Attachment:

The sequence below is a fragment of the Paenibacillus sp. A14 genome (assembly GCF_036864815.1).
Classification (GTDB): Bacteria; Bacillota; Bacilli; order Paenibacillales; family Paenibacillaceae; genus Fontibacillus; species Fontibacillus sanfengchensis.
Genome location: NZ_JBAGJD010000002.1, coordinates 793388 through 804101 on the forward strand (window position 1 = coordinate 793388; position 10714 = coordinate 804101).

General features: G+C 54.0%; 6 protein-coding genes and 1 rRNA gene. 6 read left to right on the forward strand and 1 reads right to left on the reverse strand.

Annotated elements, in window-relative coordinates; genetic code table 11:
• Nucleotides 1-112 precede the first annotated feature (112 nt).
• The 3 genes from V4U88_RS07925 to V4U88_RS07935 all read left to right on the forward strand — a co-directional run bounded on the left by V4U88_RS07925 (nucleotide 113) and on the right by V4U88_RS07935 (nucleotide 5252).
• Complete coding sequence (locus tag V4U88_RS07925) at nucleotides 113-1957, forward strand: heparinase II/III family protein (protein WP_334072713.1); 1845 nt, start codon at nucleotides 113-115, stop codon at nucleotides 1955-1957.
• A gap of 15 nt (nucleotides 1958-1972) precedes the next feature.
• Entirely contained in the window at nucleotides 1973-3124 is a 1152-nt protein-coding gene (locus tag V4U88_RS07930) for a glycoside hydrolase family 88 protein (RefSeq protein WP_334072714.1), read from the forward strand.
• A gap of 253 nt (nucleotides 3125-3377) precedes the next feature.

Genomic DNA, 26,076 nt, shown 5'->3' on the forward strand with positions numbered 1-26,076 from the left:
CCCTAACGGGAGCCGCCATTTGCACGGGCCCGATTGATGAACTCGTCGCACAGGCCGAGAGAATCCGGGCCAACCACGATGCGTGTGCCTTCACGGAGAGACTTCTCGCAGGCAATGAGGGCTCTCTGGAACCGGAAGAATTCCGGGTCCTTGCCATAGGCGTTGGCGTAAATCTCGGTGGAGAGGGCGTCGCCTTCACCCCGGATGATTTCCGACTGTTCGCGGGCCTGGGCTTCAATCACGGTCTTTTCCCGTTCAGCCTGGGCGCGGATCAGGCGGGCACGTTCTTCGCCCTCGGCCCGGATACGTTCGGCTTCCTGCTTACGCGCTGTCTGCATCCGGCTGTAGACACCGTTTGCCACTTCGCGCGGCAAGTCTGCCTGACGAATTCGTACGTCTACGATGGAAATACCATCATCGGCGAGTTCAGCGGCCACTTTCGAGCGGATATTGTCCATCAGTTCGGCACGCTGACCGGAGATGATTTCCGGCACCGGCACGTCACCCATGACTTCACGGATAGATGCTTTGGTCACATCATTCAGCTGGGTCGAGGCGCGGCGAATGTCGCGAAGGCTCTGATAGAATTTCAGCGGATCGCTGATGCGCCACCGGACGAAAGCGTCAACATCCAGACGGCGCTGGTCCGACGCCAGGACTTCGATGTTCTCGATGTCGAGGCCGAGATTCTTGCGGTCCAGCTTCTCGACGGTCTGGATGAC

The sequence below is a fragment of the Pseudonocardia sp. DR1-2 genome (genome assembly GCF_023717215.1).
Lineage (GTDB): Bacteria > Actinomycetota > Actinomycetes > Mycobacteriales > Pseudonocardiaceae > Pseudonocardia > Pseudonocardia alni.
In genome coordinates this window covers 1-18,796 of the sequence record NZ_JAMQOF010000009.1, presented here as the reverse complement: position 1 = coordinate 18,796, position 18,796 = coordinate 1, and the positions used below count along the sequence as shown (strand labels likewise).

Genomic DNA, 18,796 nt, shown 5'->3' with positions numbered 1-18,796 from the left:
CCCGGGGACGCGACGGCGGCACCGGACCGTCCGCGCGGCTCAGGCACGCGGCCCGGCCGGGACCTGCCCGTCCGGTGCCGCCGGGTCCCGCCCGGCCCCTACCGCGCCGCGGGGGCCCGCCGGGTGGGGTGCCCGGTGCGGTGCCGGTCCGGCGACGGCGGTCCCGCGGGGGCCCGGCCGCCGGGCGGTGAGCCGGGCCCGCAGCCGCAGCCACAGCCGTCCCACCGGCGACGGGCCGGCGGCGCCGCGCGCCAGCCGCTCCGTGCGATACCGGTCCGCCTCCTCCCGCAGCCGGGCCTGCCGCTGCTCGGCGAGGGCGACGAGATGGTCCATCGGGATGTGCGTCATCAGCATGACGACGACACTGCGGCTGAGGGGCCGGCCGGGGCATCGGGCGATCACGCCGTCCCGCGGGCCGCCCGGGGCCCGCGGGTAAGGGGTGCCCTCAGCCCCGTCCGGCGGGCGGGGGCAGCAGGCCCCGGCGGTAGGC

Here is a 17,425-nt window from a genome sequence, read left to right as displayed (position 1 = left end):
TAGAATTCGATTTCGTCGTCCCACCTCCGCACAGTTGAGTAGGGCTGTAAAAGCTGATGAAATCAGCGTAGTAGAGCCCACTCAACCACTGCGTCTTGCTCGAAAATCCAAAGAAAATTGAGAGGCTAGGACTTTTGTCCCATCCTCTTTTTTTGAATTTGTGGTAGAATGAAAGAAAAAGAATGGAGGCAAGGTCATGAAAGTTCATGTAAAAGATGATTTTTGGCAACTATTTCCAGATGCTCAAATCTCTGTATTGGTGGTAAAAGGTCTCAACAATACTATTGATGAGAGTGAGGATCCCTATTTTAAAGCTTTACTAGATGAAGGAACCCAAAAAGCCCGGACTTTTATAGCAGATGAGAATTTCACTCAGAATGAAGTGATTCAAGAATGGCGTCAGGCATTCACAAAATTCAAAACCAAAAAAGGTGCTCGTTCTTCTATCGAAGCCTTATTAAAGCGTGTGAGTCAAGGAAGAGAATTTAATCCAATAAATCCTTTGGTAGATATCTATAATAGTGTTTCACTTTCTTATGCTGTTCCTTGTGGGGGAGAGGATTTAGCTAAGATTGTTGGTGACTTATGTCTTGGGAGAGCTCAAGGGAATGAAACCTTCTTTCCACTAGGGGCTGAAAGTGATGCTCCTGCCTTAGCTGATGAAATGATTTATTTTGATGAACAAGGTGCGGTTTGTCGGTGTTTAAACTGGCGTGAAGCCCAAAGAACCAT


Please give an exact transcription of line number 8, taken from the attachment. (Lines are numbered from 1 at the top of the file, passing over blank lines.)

• Complete coding sequence (locus tag V4U88_RS07925) at nucleotides 113-1957, forward strand: heparinase II/III family protein (protein WP_334072713.1); 1845 nt, start codon at nucleotides 113-115, stop codon at nucleotides 1955-1957.